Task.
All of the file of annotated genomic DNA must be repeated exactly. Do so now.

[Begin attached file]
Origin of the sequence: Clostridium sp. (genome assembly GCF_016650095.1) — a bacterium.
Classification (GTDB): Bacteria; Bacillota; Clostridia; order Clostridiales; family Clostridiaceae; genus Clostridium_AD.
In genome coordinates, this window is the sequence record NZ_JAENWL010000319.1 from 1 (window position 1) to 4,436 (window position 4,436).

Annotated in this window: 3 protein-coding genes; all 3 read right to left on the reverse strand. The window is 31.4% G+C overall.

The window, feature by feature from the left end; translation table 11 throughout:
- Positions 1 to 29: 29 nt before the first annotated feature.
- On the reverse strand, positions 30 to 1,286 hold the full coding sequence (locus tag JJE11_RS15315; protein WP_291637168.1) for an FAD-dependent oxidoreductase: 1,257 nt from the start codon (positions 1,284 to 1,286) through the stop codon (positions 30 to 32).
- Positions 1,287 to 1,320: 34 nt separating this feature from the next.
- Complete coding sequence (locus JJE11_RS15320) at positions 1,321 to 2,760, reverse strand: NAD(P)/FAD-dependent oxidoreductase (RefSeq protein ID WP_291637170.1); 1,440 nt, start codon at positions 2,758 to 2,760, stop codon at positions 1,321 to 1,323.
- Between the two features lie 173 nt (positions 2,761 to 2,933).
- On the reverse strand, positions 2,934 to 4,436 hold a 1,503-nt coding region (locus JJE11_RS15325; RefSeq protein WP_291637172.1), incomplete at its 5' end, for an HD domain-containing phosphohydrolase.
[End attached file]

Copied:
Origin of the sequence: Clostridium sp. (genome assembly GCF_016650095.1) — a bacterium.
Classification (GTDB): Bacteria; Bacillota; Clostridia; order Clostridiales; family Clostridiaceae; genus Clostridium_AD.
In genome coordinates, this window is the sequence record NZ_JAENWL010000319.1 from 1 (window position 1) to 4,436 (window position 4,436).

Annotated in this window: 3 protein-coding genes; all 3 read right to left on the reverse strand. The window is 31.4% G+C overall.

The window, feature by feature from the left end; translation table 11 throughout:
- Positions 1 to 29: 29 nt before the first annotated feature.
- On the reverse strand, positions 30 to 1,286 hold the full coding sequence (locus tag JJE11_RS15315; protein WP_291637168.1) for an FAD-dependent oxidoreductase: 1,257 nt from the start codon (positions 1,284 to 1,286) through the stop codon (positions 30 to 32).
- Positions 1,287 to 1,320: 34 nt separating this feature from the next.
- Complete coding sequence (locus JJE11_RS15320) at positions 1,321 to 2,760, reverse strand: NAD(P)/FAD-dependent oxidoreductase (RefSeq protein ID WP_291637170.1); 1,440 nt, start codon at positions 2,758 to 2,760, stop codon at positions 1,321 to 1,323.
- Between the two features lie 173 nt (positions 2,761 to 2,933).
- On the reverse strand, positions 2,934 to 4,436 hold a 1,503-nt coding region (locus JJE11_RS15325; RefSeq protein WP_291637172.1), incomplete at its 5' end, for an HD domain-containing phosphohydrolase.